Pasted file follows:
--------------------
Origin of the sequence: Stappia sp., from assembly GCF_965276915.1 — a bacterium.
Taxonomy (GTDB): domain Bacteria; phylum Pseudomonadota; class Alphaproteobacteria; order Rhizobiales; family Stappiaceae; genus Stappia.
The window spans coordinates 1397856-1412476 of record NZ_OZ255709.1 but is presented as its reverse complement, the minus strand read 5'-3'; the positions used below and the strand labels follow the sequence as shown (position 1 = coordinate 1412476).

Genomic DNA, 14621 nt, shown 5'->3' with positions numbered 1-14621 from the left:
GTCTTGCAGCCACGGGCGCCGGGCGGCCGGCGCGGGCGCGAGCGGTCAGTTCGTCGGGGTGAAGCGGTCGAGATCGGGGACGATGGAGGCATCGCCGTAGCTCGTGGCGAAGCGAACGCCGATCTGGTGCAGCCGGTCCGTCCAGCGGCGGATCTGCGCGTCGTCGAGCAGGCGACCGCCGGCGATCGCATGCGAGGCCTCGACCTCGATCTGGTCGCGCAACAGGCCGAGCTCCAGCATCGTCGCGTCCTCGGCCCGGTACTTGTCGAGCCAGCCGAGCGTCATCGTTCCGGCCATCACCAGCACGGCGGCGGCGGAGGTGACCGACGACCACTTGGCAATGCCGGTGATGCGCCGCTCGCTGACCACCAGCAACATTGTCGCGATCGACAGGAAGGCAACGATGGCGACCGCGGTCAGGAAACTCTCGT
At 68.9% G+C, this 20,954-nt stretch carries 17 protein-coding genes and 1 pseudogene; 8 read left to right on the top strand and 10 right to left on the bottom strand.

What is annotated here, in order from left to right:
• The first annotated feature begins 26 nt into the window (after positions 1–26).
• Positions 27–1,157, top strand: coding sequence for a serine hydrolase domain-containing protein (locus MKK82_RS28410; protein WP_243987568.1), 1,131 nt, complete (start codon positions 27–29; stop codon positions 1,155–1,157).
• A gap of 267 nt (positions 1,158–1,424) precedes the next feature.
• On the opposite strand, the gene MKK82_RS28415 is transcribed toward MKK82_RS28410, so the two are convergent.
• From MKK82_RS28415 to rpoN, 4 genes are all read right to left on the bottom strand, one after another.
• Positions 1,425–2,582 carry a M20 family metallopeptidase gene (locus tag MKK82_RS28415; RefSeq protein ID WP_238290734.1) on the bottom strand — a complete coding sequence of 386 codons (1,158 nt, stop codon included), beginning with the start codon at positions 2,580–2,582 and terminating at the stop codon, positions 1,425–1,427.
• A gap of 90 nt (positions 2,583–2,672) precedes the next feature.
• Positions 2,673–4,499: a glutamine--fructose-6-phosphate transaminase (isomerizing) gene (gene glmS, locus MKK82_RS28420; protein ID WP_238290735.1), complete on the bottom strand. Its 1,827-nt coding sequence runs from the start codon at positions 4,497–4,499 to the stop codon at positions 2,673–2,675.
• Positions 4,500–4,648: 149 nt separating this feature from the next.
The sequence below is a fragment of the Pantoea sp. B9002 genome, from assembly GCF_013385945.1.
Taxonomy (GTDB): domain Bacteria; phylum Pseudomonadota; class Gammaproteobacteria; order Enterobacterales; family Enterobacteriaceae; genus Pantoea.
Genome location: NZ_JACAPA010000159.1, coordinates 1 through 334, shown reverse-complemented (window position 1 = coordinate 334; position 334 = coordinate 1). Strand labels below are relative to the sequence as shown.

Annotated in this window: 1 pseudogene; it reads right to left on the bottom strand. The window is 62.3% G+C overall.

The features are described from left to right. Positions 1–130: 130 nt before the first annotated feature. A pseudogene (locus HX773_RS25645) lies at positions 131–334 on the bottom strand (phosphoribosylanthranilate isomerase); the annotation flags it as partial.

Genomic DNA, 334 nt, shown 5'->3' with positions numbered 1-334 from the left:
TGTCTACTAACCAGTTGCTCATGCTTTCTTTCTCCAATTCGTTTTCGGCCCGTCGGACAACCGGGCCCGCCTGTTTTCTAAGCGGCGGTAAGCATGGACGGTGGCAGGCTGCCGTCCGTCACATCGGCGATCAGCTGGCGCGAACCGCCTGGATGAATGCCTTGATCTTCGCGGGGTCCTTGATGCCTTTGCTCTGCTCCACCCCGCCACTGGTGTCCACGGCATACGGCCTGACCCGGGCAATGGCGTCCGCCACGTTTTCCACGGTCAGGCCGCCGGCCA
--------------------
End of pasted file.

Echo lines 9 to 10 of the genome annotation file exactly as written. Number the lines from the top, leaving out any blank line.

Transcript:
• Positions 27–1,157, top strand: coding sequence for a serine hydrolase domain-containing protein (locus MKK82_RS28410; protein WP_243987568.1), 1,131 nt, complete (start codon positions 27–29; stop codon positions 1,155–1,157).
• A gap of 267 nt (positions 1,158–1,424) precedes the next feature.